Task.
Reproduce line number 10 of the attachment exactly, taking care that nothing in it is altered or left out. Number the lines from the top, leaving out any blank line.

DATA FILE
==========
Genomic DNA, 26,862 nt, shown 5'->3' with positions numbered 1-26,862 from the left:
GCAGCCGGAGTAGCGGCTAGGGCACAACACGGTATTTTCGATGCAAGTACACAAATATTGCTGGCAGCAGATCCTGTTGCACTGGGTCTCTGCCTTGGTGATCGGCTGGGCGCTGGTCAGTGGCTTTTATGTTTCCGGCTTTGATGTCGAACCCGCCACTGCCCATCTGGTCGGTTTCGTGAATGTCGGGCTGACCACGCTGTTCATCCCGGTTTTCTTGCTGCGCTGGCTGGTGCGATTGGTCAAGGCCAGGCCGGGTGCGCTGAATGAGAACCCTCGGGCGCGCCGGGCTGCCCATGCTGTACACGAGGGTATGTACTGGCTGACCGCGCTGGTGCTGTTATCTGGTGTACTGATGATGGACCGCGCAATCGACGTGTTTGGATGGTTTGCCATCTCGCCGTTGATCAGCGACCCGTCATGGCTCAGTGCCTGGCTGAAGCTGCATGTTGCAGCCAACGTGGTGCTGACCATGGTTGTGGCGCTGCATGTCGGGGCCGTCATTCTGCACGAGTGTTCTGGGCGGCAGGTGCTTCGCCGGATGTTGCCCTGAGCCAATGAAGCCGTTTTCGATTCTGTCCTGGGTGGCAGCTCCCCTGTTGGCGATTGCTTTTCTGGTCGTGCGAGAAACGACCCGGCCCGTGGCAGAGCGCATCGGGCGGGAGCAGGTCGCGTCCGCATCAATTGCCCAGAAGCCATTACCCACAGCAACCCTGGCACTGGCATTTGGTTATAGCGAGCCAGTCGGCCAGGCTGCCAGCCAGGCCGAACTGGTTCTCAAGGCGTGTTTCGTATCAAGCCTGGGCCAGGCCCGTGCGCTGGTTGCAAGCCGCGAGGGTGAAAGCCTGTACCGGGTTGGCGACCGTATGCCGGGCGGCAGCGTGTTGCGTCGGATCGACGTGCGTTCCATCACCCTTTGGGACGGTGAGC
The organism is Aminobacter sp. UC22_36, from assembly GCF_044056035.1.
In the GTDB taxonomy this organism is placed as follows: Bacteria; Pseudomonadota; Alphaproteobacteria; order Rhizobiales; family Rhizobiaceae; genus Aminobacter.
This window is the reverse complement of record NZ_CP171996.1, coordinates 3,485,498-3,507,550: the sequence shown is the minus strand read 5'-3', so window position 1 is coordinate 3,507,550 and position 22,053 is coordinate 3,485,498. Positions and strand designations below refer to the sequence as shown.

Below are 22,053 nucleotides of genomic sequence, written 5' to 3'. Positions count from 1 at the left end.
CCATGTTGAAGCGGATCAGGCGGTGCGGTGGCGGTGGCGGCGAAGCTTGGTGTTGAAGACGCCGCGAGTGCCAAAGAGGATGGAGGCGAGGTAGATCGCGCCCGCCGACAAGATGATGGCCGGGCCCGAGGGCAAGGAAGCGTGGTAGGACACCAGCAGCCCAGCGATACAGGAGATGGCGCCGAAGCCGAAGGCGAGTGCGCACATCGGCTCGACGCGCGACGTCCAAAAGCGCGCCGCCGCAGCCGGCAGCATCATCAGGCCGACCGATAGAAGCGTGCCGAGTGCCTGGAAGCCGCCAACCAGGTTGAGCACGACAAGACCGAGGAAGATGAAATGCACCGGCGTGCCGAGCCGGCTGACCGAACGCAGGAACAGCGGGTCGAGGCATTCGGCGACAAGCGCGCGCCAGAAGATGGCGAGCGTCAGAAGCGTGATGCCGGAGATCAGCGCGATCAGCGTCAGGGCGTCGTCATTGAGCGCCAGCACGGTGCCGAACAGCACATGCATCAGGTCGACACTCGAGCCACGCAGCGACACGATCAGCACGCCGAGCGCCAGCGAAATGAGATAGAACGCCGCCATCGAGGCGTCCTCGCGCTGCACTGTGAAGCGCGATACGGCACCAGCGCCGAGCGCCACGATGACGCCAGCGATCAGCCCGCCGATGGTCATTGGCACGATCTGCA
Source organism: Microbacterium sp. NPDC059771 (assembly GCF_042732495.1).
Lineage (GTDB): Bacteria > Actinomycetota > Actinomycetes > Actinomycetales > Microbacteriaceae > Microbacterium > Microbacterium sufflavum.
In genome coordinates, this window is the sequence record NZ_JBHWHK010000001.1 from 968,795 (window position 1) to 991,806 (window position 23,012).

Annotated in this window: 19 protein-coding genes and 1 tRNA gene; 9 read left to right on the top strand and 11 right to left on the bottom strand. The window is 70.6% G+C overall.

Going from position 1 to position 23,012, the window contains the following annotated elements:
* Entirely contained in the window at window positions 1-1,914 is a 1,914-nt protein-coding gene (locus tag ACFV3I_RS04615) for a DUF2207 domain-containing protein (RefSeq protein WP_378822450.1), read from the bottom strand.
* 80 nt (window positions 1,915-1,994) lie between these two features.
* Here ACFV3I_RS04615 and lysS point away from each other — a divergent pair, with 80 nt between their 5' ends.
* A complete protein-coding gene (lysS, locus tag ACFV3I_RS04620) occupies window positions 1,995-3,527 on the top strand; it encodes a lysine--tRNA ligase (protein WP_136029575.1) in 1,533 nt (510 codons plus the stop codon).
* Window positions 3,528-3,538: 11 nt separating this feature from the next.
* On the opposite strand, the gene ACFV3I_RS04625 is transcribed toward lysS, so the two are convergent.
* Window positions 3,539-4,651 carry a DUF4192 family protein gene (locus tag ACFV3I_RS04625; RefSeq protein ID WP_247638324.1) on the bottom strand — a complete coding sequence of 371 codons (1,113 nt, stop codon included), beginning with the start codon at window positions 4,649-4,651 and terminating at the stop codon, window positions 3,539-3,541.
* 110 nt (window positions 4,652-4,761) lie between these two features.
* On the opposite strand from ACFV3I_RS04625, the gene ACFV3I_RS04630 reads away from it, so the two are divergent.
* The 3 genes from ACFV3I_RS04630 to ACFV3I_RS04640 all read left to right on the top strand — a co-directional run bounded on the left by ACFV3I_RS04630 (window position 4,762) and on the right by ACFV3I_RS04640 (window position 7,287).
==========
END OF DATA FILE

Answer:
In genome coordinates, this window is the sequence record NZ_JBHWHK010000001.1 from 968,795 (window position 1) to 991,806 (window position 23,012).